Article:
The purpose of using these tools is primarily to provide or present information through different perspectives or frames. Tools are in effect instruments of communication, of complex issues affecting the organisation.
The absence of strategic planning and management will result in a short life span for any organisation.
In a regulated environment such as biotechnology and medical devices, Frost (2003) emphasizes that strategic planning is critical for a younger organisation. The cost of regulation can be prohibitive and strategic planning is an effective way for firms to compensate for these regulatory and compliance costs.
There are many reasons why small organisations do not fully utilise the range of tools and techniques available, which may include:
- Focus on past events;
- Lack of proper implementation;
- Human nature.
Failure in the past to implement the right tool in the right situation results in incorrect strategies. This in turn further fuels the false credence to the common statement “it’s been done before”.
Failure to recognise that techniques alone do not make strategy, further implementation is always required. The tools alone do not provide answers, but they are very useful in the process of getting the right answers. The tools essentially support the strategic management process (Frost 2003).
Strategy often fails due to poor implementation because the strategies devised are not completely understood by management or because management systems may be designed for operational and not strategic control. Strategy is long term and failure to recognise this, results in the development of solutions for the short-term. Most firms focus on cost containment, internal KPI and head count for a sound yearly profit. This often is at the expense of long-term returns, market-share and gains in intellectual capital. If strategy is measured in relation to a KPI which only reflect internal parameters or past performance only, then it will translate into a strategy that is internally driven, and will eventually result in an incomplete strategy.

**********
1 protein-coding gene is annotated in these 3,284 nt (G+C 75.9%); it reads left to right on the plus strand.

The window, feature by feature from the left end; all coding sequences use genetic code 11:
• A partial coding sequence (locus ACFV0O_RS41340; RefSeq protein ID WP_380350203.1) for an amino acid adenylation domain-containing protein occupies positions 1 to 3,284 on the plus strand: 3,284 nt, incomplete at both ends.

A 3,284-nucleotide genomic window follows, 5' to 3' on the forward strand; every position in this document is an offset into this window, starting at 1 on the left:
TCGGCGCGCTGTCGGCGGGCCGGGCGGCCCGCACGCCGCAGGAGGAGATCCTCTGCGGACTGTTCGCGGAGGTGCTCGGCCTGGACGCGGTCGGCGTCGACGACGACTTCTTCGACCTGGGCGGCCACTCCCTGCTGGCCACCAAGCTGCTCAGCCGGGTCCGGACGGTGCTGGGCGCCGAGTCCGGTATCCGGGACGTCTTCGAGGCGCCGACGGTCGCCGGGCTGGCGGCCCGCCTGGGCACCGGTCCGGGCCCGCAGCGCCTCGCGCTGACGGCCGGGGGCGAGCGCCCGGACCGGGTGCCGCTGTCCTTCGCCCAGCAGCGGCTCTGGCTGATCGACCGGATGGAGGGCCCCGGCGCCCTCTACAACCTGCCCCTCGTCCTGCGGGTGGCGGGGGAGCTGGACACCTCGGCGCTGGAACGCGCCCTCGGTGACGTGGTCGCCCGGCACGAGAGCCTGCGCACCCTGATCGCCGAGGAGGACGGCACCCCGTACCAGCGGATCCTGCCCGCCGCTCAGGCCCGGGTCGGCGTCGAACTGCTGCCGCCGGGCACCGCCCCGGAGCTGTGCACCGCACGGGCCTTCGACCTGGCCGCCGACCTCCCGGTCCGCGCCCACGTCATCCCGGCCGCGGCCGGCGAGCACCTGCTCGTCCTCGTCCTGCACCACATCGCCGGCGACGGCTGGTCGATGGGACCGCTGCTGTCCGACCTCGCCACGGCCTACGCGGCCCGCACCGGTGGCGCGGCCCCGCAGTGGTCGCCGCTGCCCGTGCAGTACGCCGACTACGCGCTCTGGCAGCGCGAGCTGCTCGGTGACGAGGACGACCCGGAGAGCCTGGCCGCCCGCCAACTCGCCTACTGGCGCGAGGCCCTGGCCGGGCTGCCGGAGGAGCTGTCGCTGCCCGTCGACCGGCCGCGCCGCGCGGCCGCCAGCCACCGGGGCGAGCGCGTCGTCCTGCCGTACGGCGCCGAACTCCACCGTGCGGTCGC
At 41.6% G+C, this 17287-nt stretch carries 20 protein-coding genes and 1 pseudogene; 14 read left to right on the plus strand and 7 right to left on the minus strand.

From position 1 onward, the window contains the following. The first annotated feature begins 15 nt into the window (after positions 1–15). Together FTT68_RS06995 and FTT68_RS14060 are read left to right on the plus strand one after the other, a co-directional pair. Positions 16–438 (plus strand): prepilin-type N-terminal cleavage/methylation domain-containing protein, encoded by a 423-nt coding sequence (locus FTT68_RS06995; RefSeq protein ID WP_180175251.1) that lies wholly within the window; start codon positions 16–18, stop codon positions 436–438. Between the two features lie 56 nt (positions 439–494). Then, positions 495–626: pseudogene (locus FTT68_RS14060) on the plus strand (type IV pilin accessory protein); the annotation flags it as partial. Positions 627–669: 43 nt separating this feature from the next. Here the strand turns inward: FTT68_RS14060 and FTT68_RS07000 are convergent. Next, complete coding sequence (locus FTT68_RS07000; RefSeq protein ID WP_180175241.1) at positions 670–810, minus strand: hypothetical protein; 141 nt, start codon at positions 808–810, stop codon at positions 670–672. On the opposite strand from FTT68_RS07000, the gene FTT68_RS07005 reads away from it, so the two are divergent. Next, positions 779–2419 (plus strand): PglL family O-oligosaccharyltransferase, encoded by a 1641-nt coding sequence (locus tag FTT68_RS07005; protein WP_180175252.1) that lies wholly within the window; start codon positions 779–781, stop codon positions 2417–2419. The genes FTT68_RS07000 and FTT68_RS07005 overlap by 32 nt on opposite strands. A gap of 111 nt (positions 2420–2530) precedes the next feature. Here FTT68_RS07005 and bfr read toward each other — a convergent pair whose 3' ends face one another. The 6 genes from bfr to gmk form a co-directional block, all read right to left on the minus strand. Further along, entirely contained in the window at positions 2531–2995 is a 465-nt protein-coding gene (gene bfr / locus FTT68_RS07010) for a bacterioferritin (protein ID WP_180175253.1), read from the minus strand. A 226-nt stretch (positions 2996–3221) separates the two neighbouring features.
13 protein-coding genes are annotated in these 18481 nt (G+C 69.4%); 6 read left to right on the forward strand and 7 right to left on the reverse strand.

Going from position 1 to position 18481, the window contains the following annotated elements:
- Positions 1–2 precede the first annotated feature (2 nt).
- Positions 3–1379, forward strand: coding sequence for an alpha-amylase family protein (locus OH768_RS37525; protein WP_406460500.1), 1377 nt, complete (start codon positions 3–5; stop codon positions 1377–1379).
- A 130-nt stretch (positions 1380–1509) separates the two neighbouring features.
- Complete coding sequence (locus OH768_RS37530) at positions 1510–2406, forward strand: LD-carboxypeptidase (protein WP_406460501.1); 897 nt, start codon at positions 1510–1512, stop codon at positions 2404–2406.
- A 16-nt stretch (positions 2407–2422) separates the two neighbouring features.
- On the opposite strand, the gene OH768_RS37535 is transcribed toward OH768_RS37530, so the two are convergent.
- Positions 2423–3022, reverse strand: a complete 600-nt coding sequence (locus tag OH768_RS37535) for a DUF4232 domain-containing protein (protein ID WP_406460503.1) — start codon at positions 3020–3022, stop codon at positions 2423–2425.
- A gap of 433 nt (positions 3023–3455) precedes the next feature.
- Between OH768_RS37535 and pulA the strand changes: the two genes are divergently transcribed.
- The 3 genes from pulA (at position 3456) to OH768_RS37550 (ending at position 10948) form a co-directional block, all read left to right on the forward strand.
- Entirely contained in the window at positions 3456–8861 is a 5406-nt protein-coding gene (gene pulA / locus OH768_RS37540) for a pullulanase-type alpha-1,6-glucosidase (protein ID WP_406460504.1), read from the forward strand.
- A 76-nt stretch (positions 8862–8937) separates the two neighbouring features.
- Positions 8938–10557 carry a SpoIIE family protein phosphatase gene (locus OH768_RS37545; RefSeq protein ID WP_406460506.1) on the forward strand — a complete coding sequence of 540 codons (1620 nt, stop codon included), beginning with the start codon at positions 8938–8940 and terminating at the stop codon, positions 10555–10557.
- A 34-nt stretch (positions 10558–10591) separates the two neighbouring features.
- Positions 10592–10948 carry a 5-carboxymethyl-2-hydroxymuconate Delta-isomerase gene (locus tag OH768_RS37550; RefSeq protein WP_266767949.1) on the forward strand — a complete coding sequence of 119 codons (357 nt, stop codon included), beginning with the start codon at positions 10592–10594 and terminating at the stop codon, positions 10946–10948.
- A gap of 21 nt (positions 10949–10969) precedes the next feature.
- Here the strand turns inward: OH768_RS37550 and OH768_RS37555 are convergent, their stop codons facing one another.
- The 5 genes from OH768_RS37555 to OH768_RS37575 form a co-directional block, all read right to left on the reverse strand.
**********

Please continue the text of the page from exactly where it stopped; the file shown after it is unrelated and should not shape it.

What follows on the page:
Another factor contributing to the lack of tool usage is that managers are individuals and they often apply individual logic to problems in complex organisations (Bolman & Deal 1997).
Human nature, after all seeks out order and quick answers to problems, instead of focusing on exploration and idea generation. Managers tend to seek answers to problems from past experience and therefore may not be based on future trends or changes, and are therefore no longer relevant. It is interesting to note that according to Frost (2003) very little attention is focused on key success factors, the value chain, competitive position, market opportunity, and competitor analysis.
I hope this provides some readers with food for thought on the increasing complexity and turbulent world of business we are entering in 2020, and what it might take to stay in business longer than your competitors.